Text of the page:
2024 NFL Scouting Combine primer: Players to watch, potential top testers

Beginning Monday, representatives of all 32 NFL teams will descend upon Lucas Oil Stadium in Indianapolis. They’ve arrived for the scouting combine, where 321 of this year’s top prospects seek to boost their stock before the draft, which begins on April 25.

The exhaustive process was originally designed to provide every club with thorough medical evaluations of each draft-eligible prospect. While athletic tests such as the 40-yard dash, vertical jump, three-cone drill and bench press are entertaining for fans and helpful to scouts, the medical tests remain the most important element of the week-long event. 

Of course, given that general managers and coaches for most teams also take their turns at the podium to answer questions from local and national media, plenty of other news on veterans will break this week, as well. 

As far as the prospects go, these are the top stories you should watch.

Which quarterbacks will shine in Saturday’s throwing sessions?

In a class boasting as much intriguing talent at quarterback as this one, there will be plenty of attention dedicated to the throwing session. Just who opts to throw, however, remains to be seen. Presumptive top-five picks Caleb Williams (USC) and Drake Maye (North Carolina) have yet to announce whether they intend to throw, and the same is true with Heisman Trophy winner Jayden Daniels, my top-rated senior signal-caller. 

The next two seniors — Washington’s Michael Penix, Jr. and Oregon’s Bo Nix — will reportedly throw Saturday, which isn’t as a surprise since both showed their willingness to compete a month ago at the Senior Bowl.

Joel Klatt’s top five QBs in the 2024 NFL Draft

It is easy to criticize the quarterbacks opting not to throw at the Combine. After all, with no defenders on the field, the exercise seemingly is just pitch and catch. NFL decision-makers recognize that the decision is far more complicated than that, however. For quarterbacks at their best improvising — like Williams or Daniels — the scripted throwing sessions won’t highlight their relative strengths. As such, it should come as no surprise if they ultimately wait until their respective Pro Days to throw. 

The receivers running routes in Lucas Oil Stadium usually have little to no timing with these quarterbacks. Any freelancing on their part can make a quarterback appear inaccurate, weak-armed or lacking in anticipation — especially when the passers often focus on the intricacies of their drops and tightened throwing motions. 

Accurate pocket passers like Penix, Tulane’s Michael Pratt and Notre Dame’s Sam Hartman, on the other hand, should excel on this stage. Nix and Tennessee’s Joe Milton III are expected to wow during the athletic testing. The quarterback I’m personally most interested in watching throughout the process is South Carolina’s Spencer Rattler, who is hoping to continue his positive postseason momentum after being named the Senior Bowl’s MVP.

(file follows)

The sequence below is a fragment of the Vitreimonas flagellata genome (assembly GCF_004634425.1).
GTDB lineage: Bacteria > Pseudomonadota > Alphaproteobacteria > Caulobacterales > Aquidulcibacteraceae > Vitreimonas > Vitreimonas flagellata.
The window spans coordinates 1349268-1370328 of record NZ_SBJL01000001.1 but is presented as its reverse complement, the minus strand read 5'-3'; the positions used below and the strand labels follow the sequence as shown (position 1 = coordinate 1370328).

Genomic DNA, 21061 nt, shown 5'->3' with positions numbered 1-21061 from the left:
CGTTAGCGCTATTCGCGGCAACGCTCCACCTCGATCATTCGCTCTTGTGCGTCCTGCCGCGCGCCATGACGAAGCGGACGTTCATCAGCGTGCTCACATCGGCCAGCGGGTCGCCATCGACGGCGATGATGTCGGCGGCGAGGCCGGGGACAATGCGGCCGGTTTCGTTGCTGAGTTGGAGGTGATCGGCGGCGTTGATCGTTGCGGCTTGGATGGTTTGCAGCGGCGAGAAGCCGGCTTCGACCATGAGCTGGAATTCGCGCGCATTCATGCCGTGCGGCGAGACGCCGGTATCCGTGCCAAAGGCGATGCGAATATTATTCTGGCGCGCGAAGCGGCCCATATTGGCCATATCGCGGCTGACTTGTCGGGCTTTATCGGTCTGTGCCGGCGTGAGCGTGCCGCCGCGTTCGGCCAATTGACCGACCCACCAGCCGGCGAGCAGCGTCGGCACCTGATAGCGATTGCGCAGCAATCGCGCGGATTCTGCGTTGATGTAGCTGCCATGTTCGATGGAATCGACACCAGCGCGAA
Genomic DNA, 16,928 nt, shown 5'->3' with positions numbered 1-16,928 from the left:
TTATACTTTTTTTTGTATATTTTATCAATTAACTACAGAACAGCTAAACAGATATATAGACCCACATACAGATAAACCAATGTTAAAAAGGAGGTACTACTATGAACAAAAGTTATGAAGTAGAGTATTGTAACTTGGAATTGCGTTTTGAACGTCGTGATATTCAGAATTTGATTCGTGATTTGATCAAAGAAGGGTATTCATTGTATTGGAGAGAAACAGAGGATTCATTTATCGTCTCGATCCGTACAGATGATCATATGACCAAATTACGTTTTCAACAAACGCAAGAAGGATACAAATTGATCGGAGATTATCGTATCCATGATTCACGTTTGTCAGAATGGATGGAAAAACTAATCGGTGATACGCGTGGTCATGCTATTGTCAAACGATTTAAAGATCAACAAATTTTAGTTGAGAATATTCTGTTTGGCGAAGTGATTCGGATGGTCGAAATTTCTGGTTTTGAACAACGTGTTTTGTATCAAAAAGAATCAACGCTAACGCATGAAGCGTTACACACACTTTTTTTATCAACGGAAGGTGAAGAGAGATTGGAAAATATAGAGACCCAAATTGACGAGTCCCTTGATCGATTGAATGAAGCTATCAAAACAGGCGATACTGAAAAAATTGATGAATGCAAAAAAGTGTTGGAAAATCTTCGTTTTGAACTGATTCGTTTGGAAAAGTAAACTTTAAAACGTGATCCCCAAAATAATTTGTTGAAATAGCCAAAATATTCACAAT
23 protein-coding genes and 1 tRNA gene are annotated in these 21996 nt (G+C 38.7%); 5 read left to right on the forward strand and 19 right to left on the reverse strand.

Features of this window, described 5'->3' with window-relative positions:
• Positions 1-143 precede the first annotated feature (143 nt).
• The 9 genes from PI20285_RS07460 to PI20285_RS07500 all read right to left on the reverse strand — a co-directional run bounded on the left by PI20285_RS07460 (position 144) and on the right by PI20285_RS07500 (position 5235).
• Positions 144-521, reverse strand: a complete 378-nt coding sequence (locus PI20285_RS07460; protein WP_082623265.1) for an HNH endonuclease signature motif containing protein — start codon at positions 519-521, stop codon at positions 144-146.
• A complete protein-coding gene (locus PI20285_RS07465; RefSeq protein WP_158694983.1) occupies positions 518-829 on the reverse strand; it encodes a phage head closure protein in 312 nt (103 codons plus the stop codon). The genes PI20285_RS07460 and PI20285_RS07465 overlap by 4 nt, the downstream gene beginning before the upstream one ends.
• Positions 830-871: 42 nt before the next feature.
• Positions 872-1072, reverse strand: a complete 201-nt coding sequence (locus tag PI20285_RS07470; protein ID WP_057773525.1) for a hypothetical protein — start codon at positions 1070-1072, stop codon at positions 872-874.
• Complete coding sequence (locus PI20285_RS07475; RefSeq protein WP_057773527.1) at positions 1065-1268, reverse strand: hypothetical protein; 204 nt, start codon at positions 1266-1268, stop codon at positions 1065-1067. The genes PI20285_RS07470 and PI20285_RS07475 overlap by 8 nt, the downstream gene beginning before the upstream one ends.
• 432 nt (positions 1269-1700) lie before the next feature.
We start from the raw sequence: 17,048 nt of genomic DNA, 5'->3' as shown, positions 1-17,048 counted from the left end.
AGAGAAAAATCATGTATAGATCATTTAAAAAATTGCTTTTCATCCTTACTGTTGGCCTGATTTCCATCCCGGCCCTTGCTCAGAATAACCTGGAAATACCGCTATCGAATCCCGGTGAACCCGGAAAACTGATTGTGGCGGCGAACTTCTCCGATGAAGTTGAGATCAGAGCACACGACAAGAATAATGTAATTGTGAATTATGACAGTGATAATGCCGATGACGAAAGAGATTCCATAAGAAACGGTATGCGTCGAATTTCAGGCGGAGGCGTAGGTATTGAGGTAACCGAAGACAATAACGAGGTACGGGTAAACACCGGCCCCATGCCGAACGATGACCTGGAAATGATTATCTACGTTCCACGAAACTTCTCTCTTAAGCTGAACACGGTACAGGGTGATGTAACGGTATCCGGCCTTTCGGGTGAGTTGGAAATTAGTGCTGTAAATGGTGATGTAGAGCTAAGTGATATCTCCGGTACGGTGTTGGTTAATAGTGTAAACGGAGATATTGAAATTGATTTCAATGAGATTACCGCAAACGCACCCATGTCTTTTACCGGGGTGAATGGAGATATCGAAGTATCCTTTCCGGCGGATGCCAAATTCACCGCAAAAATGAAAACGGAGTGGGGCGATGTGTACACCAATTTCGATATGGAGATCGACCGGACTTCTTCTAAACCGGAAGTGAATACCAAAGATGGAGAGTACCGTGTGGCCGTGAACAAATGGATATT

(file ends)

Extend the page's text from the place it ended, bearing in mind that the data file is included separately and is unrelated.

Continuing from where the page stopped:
Who is this year’s fastest player?

With a verified 4.37-second time in the 40-yard dash before graduating high school, Michigan wideout Roman Wilson is a strong bet to run one of the fastest times this year. Fellow wide receivers Troy Franklin (Oregon), Lideatrick “Tulu” Griffin (Mississippi State) and Xavier Worthy (Texas) also project as sub-4.40 speedsters.

Bo Nix connects with Troy Franklin for an 84-yard TD giving Oregon the lead vs. USC

Of course, with all that speed at receiver, there must be cornerbacks capable of keeping up. Projected first-rounders Nate Wiggins (Clemson) and Kool-Aid McKinstry (Alabama) might leave scorch marks on the Lucas Oil turf when they run on Friday. 

In terms of boosting their draft stock the most, however, don’t be surprised when projected middle-round prospects like cornerback Kris Abrams-Draine (Missouri) and Max Melton (Rutgers) produce jaw-dropping times. 

And like the aforementioned Rattler at quarterback, a pair of former Pac-12 standouts, Chau Smith-Wade (Washington State) and Anthony Gould (Oregon State), have the speed to boost their stock after splashy plays in Mobile and at the East-West Shrine Bowl, respectively.

Who will wow in the bench press?

Like speed and agility, raw power is essential to playing football. The bench press is the NFL’s most trusted test in measuring it, with players at every position — even quarterbacks and specialists — granted an opportunity every year to prove their strength. 

Like every test, it has flaws. Players with longer arms have to push the bar further than those with shorter arms, so while Alabama offensive tackle JC Latham or Missouri defensive lineman Darius Robinson were two of the most powerful players I saw on tape this year, I don’t expect either of the long-armed maulers to finish among the top 10 in bench press repetitions in Indianapolis. 

Instead, watch for burly interior blockers like Kansas State’s Cooper Beebe, Michigan’s Trevor Keegan and Oregon’s aptly-named Jackson Powers-Johnson to raise the bar among offensive linemen with stubby defenders like Mississippi State’s Jaden Crumedy, Clemson’s Tyler Davis and Auburn’s Justin Rogers also putting up big numbers.